What is your occupation and how did you come to work in this field?
Partner in the Labor/Employment Group of Baker Hostetler
I am one of those individuals who wanted to practice law for as long as I can remember. I was on the debate team, participated in every speech contest possible, and as my siblings will tell you, I loved to argue my point. I grew to learn, of course, that the law was not just about arguing your point in a courtroom like Perry Mason or Matlock (although I will admit that I am a huge fan of both shows). The law is integral to so many aspects of our daily lives, which became particularly apparent for me after my dad, using me as his assistant, handled a civil suit brought against him, represented himself and won. So seeing firsthand how the law can be used to resolve disputes and help individuals seek justice sealed the deal on my desire to pursue a legal career.
What is the biggest challenge of your work?
My biggest challenge is twofold. First, to be successful as a partner, a lawyer has to draw on a different set of skills than the skills used to make partner. You have to learn to sell yourself, which is very different than say, selling books door to door (which I’ve actually done). But you have to learn to talk about or promote yourself, which is antithetical to how I was raised, particularly as a woman and especially coming from the south. To add to that, I am often selling my skills to friends, but I’ve learned to get over any inhibitions in doing that, because there is no one who I believe can better represent my friends than me and using my skills and my knowledge is just another way for me to be of service to them in what are often very difficult situations.
What is your proudest achievement?
While making partner was a huge achievement, I am most proud when I see the impact of how knowing I made it to this stage in my career affects the lives of young women and girls. When I speak at schools and see eyes light up when young ladies hear my story and realize their own potential—generally because they so rarely see or meet women of color in such positions—those are my proudest moments.
What leaders, thinkers or doers do you admire most?
I am in admiration of so many people, I don’t know where to begin. But there is an amazing exhibit at the Atlanta Civil Rights Museum that attempts to recreate what it would feel like if you took part in the sit-ins at the Woolworth lunch counter. It is a powerful exhibit and made me even more in awe of those courageous individuals that endured such vitriol and hatred for the greater good. Along with them, I greatly admire those individuals that particularly opened doors for me like Constance Baker Motley, Ruth Whitehead Whaley and Jane Bolin, all firsts in the legal profession. I love practicing law and had they not opened those doors, I would not be where I am today. My only hope, however, is to be able to keep those doors open for others.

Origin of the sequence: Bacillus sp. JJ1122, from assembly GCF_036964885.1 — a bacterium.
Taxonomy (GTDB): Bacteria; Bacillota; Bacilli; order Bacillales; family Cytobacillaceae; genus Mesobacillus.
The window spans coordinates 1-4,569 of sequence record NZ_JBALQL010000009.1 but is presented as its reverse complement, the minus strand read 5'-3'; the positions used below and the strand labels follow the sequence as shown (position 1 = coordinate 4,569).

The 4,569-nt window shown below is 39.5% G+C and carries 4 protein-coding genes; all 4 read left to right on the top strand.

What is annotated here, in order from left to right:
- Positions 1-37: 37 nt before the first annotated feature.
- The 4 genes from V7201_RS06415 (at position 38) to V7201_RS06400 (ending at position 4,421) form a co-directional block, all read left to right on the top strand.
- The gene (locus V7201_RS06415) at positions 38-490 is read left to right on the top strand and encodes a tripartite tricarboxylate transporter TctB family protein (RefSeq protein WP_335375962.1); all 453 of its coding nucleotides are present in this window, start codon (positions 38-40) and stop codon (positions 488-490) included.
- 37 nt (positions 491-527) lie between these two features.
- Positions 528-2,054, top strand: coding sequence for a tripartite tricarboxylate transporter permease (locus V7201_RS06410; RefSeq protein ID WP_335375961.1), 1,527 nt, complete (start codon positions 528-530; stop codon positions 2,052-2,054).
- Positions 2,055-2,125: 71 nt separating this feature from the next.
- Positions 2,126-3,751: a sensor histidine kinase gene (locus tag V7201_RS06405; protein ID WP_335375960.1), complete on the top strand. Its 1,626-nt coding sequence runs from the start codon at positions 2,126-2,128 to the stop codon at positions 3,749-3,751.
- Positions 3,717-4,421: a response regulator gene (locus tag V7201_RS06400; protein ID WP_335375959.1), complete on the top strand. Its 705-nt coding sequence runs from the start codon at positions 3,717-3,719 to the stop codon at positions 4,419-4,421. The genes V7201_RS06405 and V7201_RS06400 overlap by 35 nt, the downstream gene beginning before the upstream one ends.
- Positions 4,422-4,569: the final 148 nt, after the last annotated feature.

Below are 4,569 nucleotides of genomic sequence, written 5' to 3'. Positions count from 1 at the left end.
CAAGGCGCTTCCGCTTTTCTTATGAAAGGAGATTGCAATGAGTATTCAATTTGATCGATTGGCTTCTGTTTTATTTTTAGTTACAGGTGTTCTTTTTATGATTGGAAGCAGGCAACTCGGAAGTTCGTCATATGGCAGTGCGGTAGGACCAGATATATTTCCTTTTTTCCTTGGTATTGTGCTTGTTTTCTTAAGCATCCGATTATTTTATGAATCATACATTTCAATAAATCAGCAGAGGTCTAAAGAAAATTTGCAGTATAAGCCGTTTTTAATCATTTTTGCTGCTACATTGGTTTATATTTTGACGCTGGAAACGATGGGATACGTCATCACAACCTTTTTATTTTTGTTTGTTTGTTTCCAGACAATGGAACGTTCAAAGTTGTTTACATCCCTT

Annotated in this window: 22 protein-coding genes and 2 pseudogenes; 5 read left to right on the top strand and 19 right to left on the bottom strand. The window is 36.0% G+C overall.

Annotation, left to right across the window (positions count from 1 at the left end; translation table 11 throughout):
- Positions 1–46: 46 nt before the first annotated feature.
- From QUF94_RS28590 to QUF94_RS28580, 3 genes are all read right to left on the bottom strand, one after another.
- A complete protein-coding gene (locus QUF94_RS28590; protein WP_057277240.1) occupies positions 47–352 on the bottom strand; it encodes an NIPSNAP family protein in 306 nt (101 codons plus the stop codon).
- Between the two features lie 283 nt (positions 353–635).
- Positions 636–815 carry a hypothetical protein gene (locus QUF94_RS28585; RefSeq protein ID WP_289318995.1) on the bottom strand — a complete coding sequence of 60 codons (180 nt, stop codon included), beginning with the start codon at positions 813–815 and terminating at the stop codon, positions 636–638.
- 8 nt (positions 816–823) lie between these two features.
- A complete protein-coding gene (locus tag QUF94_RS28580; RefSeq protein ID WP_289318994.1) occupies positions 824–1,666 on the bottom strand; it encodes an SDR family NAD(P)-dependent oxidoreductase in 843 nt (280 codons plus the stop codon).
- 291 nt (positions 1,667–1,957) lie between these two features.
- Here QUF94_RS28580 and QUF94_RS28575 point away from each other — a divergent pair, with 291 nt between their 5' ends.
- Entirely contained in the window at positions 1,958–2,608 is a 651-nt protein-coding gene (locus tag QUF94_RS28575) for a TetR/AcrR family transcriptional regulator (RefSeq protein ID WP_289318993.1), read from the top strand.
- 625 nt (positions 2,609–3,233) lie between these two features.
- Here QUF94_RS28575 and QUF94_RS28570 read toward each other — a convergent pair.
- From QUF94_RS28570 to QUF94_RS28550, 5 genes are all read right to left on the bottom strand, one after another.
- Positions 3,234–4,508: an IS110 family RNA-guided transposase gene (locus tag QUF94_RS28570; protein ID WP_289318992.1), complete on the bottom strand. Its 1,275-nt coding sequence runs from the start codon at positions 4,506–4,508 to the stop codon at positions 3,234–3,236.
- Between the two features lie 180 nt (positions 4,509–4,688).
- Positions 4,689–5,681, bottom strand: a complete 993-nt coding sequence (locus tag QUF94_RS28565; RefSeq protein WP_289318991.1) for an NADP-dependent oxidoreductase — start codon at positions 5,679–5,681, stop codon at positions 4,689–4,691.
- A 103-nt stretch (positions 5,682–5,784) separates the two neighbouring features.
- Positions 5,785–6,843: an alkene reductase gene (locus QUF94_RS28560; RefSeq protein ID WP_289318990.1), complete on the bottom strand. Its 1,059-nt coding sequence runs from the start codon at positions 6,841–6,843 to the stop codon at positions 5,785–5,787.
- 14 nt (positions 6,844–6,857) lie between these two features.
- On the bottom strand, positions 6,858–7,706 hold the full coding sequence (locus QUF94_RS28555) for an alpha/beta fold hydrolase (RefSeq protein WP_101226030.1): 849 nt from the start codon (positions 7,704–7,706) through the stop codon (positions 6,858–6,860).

Where do you see yourself in ten years?
In ten years, I just hope to continue loving what I do, while always keeping family and friends first. I love trying cases, if they can’t be resolved otherwise, so I want to try more cases as I continue to build my employment and internal investigations practice and reach management levels in my profession so I can open more doors for people who look like me, who perennially have been underrepresented in this profession.
Did you have a mentor or do you mentor someone else? How has that experience changed you?
I would not be where I am without my mentors. I never make major life decisions without speaking to at least one of them, so they have been instrumental to my career and life trajectory. Because I could never repay them for all they have done for me, I make sure to pay it forward and mentor others. While it is impossible to truly engage in a mentor relationship with everyone, I do not hesitate to sit down for coffee or take time out of my day to talk to anyone over the phone and provide any insight or tidbits of advice I can offer. If I can help anyone deal with the unique obstacles of the legal profession, that I have already faced and overcome, whatever I had to endure was worth it.
What would be your advice to young people who want their careers and lives to have an impact?
It is imperative for you to pursue an occupation that you are passionate about. If you are, you will put your all into it and then your ability to effect change is boundless. It is also critical not to let challenges and hurdles waylay you or dissuade you from achieving your objectives, because there will always be roadblocks, it’s how you maneuver around them that will strengthen you and help you accomplish any goal. And always believe in yourself and have faith in God.